Join us this Sunday! In-Person 9:00am & 10:45am, Online 9:00am, 10:45am & 5:00pm

Join us this Sunday! In-Person 9:00am & 10:45am, Online 9:00am, 10:45am & 5:00pm

Join us at the next Sunday worship service:
9:00am & 10:45am,
Online 9:00am, 10:45am & 5:00pm

Promises, Promises

“The Lord had said to Abram, “Leave your native country, your relatives, and your father’s family, and go to the land that I will show you. I will make you into a great nation. I will bless you and make you famous, and you will be a blessing to others. I will bless those who bless you and curse those who treat you with contempt. All the families on earth will be blessed through you.” – Genesis 13:1-3.

Don’t make promises you can’t keep was one of the common maxims in business. It is wide advice as it was accepted that it is better to turn business away rather than disappoint. Promises are hard to keep, and we will experience unfulfilled promises. It is a pretty common struggle in life.

The Bible confirms that fact. Adam and Eve invite sin and death into our world. Cain kills Abel, even after God warns him about the evil lurking in his heart. And there’s nearly everyone else: “The Lord observed the extent of human wickedness on the earth, and he saw that everything they thought or imagined was consistently and totally evil” (Genesis 6:5). It would be easy to imagine God having enough. But in Genesis 12, God does something tremendously gracious: He chooses to befriend an elderly man and bless him beyond all imagination.

The promises God made to Abraham in Genesis 13, seem too big for reality: descendants enough to replace the stars in the sky and a name known far and wide to name two. These promises seem so removed from our everyday lives that we tend to leave them in the past, there among the tents and flocks of Abraham and Sarah. But the New Testament tells us that these promises are actually ours in Christ.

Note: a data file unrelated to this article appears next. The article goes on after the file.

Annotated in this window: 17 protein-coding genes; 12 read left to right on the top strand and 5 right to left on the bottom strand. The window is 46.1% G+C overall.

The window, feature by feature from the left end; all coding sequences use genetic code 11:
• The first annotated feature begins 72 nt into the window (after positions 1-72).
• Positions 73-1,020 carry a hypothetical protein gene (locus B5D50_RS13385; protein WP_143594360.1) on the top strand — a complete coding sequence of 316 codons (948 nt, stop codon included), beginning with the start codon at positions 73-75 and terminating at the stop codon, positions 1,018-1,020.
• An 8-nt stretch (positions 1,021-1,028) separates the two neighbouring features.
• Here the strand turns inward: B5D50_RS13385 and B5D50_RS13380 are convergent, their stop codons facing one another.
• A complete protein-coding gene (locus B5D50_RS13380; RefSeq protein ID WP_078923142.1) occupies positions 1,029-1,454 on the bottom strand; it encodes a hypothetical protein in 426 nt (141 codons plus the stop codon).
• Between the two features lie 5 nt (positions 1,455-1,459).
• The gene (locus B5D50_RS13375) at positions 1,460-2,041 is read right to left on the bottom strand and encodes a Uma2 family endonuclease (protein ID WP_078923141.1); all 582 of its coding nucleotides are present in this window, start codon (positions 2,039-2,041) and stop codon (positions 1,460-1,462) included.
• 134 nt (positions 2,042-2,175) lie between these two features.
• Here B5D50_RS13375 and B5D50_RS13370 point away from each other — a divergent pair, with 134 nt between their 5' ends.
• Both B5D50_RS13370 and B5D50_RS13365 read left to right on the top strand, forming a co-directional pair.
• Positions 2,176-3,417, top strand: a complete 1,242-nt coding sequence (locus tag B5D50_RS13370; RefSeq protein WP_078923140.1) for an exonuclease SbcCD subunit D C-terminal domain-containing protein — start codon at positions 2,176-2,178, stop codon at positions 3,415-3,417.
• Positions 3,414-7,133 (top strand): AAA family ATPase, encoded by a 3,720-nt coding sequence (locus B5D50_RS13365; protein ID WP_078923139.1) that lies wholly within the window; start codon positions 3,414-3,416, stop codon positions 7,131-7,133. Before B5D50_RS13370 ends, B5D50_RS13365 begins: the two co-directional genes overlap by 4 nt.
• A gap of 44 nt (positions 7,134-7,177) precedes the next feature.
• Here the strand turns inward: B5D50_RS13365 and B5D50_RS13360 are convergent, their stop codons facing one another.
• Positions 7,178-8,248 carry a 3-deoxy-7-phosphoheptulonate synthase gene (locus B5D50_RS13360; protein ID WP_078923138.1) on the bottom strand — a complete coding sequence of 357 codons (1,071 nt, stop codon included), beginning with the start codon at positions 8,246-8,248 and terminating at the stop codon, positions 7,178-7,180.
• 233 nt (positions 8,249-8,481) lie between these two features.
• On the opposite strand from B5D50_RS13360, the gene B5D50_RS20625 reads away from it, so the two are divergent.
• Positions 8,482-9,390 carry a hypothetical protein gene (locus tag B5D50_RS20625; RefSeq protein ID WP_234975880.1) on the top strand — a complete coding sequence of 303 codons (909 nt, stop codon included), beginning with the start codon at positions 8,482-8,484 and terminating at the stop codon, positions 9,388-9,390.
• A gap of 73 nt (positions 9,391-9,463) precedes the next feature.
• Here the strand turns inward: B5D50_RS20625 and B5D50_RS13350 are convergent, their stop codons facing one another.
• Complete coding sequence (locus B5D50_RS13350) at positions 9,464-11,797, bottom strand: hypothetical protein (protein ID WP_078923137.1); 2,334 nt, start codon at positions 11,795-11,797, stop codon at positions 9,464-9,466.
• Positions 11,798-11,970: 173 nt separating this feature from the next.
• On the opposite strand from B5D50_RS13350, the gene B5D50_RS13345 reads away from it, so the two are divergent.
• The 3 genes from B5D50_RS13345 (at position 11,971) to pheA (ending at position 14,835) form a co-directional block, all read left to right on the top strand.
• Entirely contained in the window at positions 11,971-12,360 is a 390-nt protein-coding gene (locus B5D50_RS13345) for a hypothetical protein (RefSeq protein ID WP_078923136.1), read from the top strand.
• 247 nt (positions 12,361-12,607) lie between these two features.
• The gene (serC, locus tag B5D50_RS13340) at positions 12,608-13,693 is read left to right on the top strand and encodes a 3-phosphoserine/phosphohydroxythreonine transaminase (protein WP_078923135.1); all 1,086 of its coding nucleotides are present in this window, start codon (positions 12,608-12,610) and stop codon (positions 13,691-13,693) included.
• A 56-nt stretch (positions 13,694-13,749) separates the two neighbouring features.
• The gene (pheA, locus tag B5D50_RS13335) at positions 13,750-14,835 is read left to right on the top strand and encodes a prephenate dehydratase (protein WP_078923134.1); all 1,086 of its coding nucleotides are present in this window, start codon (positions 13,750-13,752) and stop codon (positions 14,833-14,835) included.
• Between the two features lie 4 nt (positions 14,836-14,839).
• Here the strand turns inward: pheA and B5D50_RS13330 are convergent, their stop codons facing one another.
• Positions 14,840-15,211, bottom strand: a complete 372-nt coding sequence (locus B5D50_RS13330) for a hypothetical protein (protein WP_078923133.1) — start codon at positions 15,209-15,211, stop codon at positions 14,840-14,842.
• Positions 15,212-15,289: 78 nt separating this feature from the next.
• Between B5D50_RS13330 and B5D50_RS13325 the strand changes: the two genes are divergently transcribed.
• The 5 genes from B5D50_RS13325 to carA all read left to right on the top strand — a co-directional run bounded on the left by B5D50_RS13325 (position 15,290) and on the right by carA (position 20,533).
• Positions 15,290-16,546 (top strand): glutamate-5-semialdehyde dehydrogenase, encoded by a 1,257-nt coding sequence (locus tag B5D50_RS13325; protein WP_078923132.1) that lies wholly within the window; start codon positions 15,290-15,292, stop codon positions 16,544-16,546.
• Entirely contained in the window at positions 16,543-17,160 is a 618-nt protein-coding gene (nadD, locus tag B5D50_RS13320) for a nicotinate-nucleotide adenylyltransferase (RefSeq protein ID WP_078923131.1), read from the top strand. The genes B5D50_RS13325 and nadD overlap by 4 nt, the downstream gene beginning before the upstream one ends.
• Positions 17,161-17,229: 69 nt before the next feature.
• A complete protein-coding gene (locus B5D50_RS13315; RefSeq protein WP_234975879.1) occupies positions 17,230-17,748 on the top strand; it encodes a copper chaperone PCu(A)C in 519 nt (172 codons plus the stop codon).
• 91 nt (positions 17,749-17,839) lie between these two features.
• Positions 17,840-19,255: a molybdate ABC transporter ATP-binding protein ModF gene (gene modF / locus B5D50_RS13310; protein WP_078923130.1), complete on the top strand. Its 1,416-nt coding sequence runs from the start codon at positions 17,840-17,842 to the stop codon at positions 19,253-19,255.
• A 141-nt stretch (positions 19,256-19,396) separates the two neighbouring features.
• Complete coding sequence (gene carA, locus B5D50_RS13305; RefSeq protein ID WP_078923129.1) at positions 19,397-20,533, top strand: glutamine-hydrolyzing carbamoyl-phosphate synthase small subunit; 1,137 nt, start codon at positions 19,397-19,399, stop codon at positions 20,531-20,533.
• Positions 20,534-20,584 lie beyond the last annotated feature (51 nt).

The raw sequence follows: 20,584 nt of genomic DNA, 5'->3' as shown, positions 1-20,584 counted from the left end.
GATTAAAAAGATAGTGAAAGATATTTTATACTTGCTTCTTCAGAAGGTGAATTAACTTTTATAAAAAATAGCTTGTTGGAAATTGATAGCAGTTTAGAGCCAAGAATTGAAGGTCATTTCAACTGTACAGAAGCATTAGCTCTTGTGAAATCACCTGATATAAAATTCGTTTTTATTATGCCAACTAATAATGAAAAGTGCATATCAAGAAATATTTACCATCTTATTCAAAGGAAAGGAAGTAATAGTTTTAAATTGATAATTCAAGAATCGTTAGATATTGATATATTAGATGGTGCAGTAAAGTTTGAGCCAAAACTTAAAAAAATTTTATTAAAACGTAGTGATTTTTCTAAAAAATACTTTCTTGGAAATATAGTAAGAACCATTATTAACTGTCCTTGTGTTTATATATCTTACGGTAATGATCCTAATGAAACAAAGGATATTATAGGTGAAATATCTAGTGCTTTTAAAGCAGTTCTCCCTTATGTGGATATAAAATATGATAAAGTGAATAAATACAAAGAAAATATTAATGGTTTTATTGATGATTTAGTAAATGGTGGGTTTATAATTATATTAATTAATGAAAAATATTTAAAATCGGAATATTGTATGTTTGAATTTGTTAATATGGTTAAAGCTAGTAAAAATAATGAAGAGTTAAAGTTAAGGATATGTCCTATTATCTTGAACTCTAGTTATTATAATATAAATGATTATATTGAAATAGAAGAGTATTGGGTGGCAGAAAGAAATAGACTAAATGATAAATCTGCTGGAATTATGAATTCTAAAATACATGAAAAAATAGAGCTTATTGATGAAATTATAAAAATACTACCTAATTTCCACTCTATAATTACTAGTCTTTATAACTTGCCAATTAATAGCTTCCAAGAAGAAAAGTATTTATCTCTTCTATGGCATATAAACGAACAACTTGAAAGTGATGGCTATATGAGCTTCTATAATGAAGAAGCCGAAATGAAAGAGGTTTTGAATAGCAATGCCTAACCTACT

When we read God’s Word, we find God’s promises. Though it can be difficult to know how to apply them to our lives—or even if we should—the Bible makes an amazing claim that is itself a promise: All of God’s promises are “Yes” in Jesus: “For no matter how many promises God has made, they are “Yes” in Christ. And so through him the “Amen” is spoken by us to the glory of God.” (2 Corinthians 1:20).

What are God’s promises? There are too many to list here, but when you hold your Bible you are holding God’s promises to you.  Some of the spiritual promises are the continued forgiveness of sins, our sanctification, supplying us with strength and peace in trials, and preserving us to the end.

It’s easy to become disappointed when we lump God in with humans who can’t keep their every promise, no matter how good their intentions are.  But God wants to, can, and will fulfill His promises to us. No matter how long we may have to wait, they will ultimately come to pass. He never fails in His promises. We need to pray daily for God to fulfill His promises in our lives and we must ask Him to give us the patience we need to wait and trust.

Discussion Questions:

  1. Do you tend to trust promises or react with skepticism? Why?
  2. How do you think the promises that people have broken in your life have affected your ability to trust God’s promises?
  3. If you completely accepted God’s promises, how would your life be different?